At the Flash Memory Summit today PMC-Sierra unveiled a set of PCI Express storage switches and solid-state drive controllers that can drive one million IOPs across up to 20TB of shared server Flash capacity.
Roger Peene, director of marketing for Flashtec products within PMC’s performance storage group, said the combination of PMC Switchtec PSX PCIe storage switches and second-generation Flashtec NVMe controllers will enable IT organization to more reliably scale SSD performance using PCIe within data center environments.
“These offerings are optimized to scale for Flash using a flexible, programmable model,” said Peene. “We can put anywhere from eight to 20 TB on a single controller.”
PMC-Sierra claimed the controllers make use of DDR4 DRAM to deliver ten times the performance and capacity of SATA SSDs and nearly double the IOPS of other SSDs connected to a PCIe bus. The controllers via a Toggle or ONFI interface can support 3-D, TLC, enterprise MLC, MLC, and SLC NAND Flash storage devices across as many as 32 independent Flash channels.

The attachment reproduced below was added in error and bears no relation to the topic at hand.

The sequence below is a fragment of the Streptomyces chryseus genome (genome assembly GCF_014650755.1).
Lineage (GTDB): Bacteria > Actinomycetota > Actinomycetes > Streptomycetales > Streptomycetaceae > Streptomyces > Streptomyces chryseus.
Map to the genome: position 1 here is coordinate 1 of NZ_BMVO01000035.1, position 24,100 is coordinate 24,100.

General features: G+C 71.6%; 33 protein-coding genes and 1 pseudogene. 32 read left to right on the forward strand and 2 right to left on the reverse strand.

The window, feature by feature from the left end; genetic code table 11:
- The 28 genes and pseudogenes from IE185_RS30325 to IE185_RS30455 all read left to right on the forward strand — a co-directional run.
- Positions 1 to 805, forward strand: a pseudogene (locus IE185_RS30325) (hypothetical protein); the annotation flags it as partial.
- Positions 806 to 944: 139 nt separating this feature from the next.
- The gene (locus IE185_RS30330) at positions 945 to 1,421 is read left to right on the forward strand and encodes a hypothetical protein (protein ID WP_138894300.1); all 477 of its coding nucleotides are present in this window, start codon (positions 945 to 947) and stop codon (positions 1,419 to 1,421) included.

The new storage switches, meanwhile, provide a way to reliably pool a large number of PCIe drives in a way that PMC-Sierra claims is up to 60 percent more efficient that other PCIe switches, which according to the company translates into a savings of 1,000 watts per rack.
The switches come with a number of diagnostic and debug features that can be used to pinpoint and resolve downtime and performance issues quickly. All told, PMC-Sierra said the PSX uses 75 percent fewer devices than standard switches in a typical Flash array, allowing system designers to increase Flash density, lower the bill of materials costs, and improve mean time before failure.
Specifically, the PSX family comprises switches from 24 lanes to 96 lanes per port, all of which, Peene said, makes it simpler to scale out Flash storage inside the data center.
As IT organizations increasingly view Flash storage as a way to reduce both the physical size of the data center and the amount of energy consumed by it, there is a shift underway toward using more SSDs for both caching and primary storage. Less clear is to what degree SSDs will supplant traditional hard disk drives.
While SSDs provide much higher levels of performance, the cost differential between SSDs and HDDs on a cost-per-gigabyte basis is still a significant issue. As a result, most IT organizations are not replacing HDDs with SSDs all across the data center just yet. But for applications where performance requirement dictate, SSDs are rapidly becoming the new default for primary storage.